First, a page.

Hackers are increasingly looking to target enterprise resource planning (ERP) systems to disrupt and steal data from large companies.
This according to a report (PDF) from security companies Digital Shadows and Onapsis, who say that hacktivists and state-sponsored groups in particular have been looking to exploit flaws in Oracle and SAP platforms.
"ERP applications are being actively targeted by a variety of cyber-attackers across different geographies and industries," the report reads.
"Traditional controls of ERP application security such as user identity management and segregation of duties are ineffective to prevent or detect the observed TTPs used by attackers."
The report has received the endorsement of DHS, who recommended companies read and follow its findings.
Because ERP applications are so heavily relied upon by companies and because they are increasingly exposed to the public internet as cloud services, the platforms are very attractive as both targets for sabotage and as the entry point for larger data-theft operations.
Because of this, the study found, the number of public exploits for SAP HANA and Oracle ERP software has doubled over the last three years. The researchers also note that demand for stolen credentials has also gone up, with some hackers repurposing banking malware to lift ERP system logins.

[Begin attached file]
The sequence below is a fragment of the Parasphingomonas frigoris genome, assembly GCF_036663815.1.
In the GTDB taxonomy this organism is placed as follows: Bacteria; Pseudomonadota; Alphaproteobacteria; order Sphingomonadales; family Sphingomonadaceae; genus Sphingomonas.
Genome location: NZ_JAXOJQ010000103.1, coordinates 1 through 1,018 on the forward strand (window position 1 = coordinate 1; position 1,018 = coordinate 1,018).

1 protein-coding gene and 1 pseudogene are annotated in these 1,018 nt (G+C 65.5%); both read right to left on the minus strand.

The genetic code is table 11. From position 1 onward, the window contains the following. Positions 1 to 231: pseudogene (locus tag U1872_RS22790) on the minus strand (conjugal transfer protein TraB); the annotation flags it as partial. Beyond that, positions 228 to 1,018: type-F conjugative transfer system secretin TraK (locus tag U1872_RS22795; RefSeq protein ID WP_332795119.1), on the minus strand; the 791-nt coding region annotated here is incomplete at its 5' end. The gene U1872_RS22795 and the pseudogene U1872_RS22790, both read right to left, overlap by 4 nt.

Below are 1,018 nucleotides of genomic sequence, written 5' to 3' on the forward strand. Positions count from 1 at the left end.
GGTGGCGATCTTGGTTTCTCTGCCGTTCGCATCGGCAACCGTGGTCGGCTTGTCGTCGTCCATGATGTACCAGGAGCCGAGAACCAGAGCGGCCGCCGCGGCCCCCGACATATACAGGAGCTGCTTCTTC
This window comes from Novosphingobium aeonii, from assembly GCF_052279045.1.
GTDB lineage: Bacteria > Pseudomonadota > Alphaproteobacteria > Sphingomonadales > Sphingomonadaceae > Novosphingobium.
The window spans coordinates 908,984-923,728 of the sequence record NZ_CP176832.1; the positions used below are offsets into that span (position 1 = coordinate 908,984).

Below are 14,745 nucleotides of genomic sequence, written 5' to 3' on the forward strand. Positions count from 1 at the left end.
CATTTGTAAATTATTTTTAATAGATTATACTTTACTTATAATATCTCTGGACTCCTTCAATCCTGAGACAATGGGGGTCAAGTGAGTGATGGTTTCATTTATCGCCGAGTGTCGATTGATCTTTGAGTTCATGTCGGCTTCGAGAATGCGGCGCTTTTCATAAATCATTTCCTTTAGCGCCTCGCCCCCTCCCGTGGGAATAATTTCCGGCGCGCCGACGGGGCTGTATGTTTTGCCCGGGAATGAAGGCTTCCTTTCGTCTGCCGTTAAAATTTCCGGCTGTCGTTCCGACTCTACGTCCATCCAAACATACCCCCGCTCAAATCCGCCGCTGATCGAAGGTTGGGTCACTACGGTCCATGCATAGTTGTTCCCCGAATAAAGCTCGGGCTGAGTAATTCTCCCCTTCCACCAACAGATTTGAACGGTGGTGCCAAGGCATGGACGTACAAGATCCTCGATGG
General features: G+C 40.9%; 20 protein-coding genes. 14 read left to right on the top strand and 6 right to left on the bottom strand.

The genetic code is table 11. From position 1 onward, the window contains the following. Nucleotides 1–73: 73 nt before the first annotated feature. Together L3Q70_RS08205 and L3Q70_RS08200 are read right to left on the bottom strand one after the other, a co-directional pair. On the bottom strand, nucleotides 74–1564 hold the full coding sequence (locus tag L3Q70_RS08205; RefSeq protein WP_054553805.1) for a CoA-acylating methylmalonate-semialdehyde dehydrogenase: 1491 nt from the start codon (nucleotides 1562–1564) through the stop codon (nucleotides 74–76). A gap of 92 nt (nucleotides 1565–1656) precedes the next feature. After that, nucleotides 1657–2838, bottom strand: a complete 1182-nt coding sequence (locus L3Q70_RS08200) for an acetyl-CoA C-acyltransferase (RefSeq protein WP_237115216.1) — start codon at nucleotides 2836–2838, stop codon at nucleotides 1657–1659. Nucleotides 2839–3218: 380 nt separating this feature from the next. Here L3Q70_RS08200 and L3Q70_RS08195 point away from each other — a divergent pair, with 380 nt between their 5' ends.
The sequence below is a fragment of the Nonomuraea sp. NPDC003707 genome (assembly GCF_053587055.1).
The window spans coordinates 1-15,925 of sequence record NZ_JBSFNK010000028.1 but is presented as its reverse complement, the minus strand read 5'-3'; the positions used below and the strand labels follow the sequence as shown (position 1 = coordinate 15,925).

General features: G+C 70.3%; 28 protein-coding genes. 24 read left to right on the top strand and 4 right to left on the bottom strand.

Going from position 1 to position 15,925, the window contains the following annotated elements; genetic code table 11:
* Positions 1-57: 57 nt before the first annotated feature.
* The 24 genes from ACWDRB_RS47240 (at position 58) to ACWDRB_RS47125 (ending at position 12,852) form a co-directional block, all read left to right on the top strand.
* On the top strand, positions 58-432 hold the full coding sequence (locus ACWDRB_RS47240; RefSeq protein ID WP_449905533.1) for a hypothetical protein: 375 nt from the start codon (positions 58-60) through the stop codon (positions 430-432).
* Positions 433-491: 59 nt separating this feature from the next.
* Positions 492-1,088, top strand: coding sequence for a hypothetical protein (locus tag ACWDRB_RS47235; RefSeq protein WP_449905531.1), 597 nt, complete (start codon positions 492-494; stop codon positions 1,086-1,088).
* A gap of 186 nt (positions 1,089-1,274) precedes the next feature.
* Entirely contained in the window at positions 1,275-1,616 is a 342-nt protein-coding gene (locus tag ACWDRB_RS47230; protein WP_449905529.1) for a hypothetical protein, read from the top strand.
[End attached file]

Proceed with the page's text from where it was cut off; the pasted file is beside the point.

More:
CPU thieves get in on the act
Even cryptominers are looking to get in on the act, say researchers. The paper notes a 2017 incident where hackers used an exploit for WebLogic to plant mining code on servers and rack up around $226,000 worth of Monero coins.
"While it is hard to know how widespread this activity is, we have detected individuals discussing the potential of using SAP servers to mine Monero on Internet Relay Chat (IRC) channels," the report says.
"In January 2018, one IRC user discussed that 'sap servers are well known to have high cores,' and that 'Sapadm' could be used as a 'combo'. Combos' refer to username and password combinations that could be brute-forced to gain access to a particular server."
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To help prevent attacks, the two companies are advising administrators to take a careful look at their ERP applications for things like uninstalled patches and insecure configurations where users may have more privileges than needed.
The paper also recommends admins look to disable unused APIs and internet-facing logins that are not necessary. In general, admins should look to minimize the attack surface on their ERP software.
"Given the complexity and high-degree of interconnectivity between different ERP applications, it is very important to stress that these controls and recommendations must be applied across the entire ERP application platform, including all instances/application servers of production environments as well as non-production ones (i.e., development, quality assurance, sandbox, pre-production)," the report concludes.
"A vulnerable setting in one QA application server can result in a full compromise of the entire ERP platform." ®